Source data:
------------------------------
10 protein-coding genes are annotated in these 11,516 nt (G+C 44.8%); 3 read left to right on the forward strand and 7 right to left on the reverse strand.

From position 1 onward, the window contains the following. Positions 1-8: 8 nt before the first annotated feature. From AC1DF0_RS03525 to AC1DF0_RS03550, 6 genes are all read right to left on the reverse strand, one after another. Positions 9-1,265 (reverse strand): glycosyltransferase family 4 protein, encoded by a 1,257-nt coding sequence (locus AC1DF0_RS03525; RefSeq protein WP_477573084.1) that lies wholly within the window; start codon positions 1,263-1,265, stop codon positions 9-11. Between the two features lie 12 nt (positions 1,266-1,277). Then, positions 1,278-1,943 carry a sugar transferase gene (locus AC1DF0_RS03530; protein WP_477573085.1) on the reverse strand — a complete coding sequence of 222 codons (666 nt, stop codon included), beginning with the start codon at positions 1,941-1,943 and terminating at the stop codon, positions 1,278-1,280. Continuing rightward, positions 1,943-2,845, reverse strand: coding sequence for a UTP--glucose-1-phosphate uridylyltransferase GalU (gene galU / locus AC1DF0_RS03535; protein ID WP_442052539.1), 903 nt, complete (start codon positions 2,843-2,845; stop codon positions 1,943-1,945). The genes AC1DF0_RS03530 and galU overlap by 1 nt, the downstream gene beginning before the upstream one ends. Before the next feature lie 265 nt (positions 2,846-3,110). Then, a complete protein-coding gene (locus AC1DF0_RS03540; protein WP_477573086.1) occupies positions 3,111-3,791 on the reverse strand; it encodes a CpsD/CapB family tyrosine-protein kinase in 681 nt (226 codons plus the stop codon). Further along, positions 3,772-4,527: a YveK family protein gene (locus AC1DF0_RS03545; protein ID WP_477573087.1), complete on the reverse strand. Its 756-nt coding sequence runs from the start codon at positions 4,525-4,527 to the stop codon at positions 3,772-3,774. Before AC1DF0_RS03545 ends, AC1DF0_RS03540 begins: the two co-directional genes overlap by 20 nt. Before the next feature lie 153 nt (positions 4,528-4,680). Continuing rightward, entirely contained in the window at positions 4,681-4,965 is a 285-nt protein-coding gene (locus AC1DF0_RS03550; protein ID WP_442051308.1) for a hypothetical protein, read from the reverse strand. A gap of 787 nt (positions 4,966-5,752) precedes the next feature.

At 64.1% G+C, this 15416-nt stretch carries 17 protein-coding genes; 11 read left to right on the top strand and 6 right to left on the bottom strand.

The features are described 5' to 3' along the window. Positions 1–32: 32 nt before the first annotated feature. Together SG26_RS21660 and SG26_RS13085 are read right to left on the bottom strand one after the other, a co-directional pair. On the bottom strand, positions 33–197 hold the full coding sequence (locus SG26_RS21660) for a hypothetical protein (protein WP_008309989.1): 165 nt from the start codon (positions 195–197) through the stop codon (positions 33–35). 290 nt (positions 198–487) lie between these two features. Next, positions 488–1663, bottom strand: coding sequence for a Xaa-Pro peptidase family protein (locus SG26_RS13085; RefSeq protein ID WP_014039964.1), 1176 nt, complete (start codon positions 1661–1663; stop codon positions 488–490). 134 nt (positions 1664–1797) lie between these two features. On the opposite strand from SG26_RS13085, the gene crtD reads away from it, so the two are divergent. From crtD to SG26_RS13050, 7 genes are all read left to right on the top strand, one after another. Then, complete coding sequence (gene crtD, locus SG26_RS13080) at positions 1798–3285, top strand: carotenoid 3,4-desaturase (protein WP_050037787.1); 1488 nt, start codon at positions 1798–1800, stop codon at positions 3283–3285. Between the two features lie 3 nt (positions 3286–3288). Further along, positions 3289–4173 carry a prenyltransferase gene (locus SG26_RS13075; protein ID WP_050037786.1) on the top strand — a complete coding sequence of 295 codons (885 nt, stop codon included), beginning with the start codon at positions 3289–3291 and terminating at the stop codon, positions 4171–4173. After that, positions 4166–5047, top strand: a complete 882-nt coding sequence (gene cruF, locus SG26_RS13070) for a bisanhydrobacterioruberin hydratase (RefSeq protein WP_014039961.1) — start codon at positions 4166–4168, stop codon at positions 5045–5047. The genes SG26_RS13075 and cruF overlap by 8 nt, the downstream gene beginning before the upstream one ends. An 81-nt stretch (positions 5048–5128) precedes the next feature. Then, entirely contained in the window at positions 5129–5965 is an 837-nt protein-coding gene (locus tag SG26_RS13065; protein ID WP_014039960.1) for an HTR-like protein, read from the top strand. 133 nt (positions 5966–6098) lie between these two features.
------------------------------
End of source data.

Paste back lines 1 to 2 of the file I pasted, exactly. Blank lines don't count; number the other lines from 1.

10 protein-coding genes are annotated in these 11,516 nt (G+C 44.8%); 3 read left to right on the forward strand and 7 right to left on the reverse strand.

From position 1 onward, the window contains the following. Positions 1-8: 8 nt before the first annotated feature. From AC1DF0_RS03525 to AC1DF0_RS03550, 6 genes are all read right to left on the reverse strand, one after another. Positions 9-1,265 (reverse strand): glycosyltransferase family 4 protein, encoded by a 1,257-nt coding sequence (locus AC1DF0_RS03525; RefSeq protein WP_477573084.1) that lies wholly within the window; start codon positions 1,263-1,265, stop codon positions 9-11. Between the two features lie 12 nt (positions 1,266-1,277). Then, positions 1,278-1,943 carry a sugar transferase gene (locus AC1DF0_RS03530; protein WP_477573085.1) on the reverse strand — a complete coding sequence of 222 codons (666 nt, stop codon included), beginning with the start codon at positions 1,941-1,943 and terminating at the stop codon, positions 1,278-1,280. Continuing rightward, positions 1,943-2,845, reverse strand: coding sequence for a UTP--glucose-1-phosphate uridylyltransferase GalU (gene galU / locus AC1DF0_RS03535; protein ID WP_442052539.1), 903 nt, complete (start codon positions 2,843-2,845; stop codon positions 1,943-1,945). The genes AC1DF0_RS03530 and galU overlap by 1 nt, the downstream gene beginning before the upstream one ends. Before the next feature lie 265 nt (positions 2,846-3,110). Then, a complete protein-coding gene (locus AC1DF0_RS03540; protein WP_477573086.1) occupies positions 3,111-3,791 on the reverse strand; it encodes a CpsD/CapB family tyrosine-protein kinase in 681 nt (226 codons plus the stop codon). Further along, positions 3,772-4,527: a YveK family protein gene (locus AC1DF0_RS03545; protein ID WP_477573087.1), complete on the reverse strand. Its 756-nt coding sequence runs from the start codon at positions 4,525-4,527 to the stop codon at positions 3,772-3,774. Before AC1DF0_RS03545 ends, AC1DF0_RS03540 begins: the two co-directional genes overlap by 20 nt. Before the next feature lie 153 nt (positions 4,528-4,680). Continuing rightward, entirely contained in the window at positions 4,681-4,965 is a 285-nt protein-coding gene (locus AC1DF0_RS03550; protein ID WP_442051308.1) for a hypothetical protein, read from the reverse strand. A gap of 787 nt (positions 4,966-5,752) precedes the next feature.